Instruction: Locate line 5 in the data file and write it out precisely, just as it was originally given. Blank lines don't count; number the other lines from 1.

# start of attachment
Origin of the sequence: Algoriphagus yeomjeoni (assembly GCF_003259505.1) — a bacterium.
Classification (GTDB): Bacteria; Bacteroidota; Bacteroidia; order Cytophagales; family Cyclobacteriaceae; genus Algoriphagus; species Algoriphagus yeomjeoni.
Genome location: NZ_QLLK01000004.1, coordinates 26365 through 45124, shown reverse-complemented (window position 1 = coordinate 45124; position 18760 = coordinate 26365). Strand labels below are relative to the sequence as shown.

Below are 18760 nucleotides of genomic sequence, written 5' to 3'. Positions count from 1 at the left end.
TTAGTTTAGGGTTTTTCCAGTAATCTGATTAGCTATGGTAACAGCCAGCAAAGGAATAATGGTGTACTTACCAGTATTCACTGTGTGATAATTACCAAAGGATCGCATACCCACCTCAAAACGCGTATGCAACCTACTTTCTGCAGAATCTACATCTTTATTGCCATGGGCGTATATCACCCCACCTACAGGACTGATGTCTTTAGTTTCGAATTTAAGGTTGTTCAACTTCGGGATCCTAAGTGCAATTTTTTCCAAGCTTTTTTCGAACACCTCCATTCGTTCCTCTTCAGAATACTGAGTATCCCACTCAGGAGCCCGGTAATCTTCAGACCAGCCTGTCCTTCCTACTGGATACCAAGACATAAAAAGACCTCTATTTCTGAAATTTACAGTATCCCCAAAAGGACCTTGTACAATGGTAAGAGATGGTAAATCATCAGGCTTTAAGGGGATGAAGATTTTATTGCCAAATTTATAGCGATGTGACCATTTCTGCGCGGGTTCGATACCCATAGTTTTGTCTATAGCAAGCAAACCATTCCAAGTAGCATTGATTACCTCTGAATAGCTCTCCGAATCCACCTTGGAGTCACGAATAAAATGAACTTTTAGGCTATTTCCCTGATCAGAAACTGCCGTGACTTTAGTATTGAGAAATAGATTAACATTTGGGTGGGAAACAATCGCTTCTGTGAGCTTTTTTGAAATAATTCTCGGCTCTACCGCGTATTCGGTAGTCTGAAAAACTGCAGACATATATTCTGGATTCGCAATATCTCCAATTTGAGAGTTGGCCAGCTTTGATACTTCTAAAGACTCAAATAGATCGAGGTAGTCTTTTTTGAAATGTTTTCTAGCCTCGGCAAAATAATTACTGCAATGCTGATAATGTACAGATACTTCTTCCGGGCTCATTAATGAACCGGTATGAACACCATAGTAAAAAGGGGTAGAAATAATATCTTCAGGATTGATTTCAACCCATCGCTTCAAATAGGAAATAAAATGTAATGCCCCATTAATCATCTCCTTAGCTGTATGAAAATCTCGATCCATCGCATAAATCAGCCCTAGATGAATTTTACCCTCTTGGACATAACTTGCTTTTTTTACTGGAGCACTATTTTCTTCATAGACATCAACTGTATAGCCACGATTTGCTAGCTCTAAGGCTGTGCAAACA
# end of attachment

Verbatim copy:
TTAGTTTAGGGTTTTTCCAGTAATCTGATTAGCTATGGTAACAGCCAGCAAAGGAATAATGGTGTACTTACCAGTATTCACTGTGTGATAATTACCAAAGGATCGCATACCCACCTCAAAACGCGTATGCAACCTACTTTCTGCAGAATCTACATCTTTATTGCCATGGGCGTATATCACCCCACCTACAGGACTGATGTCTTTAGTTTCGAATTTAAGGTTGTTCAACTTCGGGATCCTAAGTGCAATTTTTTCCAAGCTTTTTTCGAACACCTCCATTCGTTCCTCTTCAGAATACTGAGTATCCCACTCAGGAGCCCGGTAATCTTCAGACCAGCCTGTCCTTCCTACTGGATACCAAGACATAAAAAGACCTCTATTTCTGAAATTTACAGTATCCCCAAAAGGACCTTGTACAATGGTAAGAGATGGTAAATCATCAGGCTTTAAGGGGATGAAGATTTTATTGCCAAATTTATAGCGATGTGACCATTTCTGCGCGGGTTCGATACCCATAGTTTTGTCTATAGCAAGCAAACCATTCCAAGTAGCATTGATTACCTCTGAATAGCTCTCCGAATCCACCTTGGAGTCACGAATAAAATGAACTTTTAGGCTATTTCCCTGATCAGAAACTGCCGTGACTTTAGTATTGAGAAATAGATTAACATTTGGGTGGGAAACAATCGCTTCTGTGAGCTTTTTTGAAATAATTCTCGGCTCTACCGCGTATTCGGTAGTCTGAAAAACTGCAGACATATATTCTGGATTCGCAATATCTCCAATTTGAGAGTTGGCCAGCTTTGATACTTCTAAAGACTCAAATAGATCGAGGTAGTCTTTTTTGAAATGTTTTCTAGCCTCGGCAAAATAATTACTGCAATGCTGATAATGTACAGATACTTCTTCCGGGCTCATTAATGAACCGGTATGAACACCATAGTAAAAAGGGGTAGAAATAATATCTTCAGGATTGATTTCAACCCATCGCTTCAAATAGGAAATAAAATGTAATGCCCCATTAATCATCTCCTTAGCTGTATGAAAATCTCGATCCATCGCATAAATCAGCCCTAGATGAATTTTACCCTCTTGGACATAACTTGCTTTTTTTACTGGAGCACTATTTTCTTCATAGACATCAACTGTATAGCCACGATTTGCTAGCTCTAAGGCTGTGCAAACA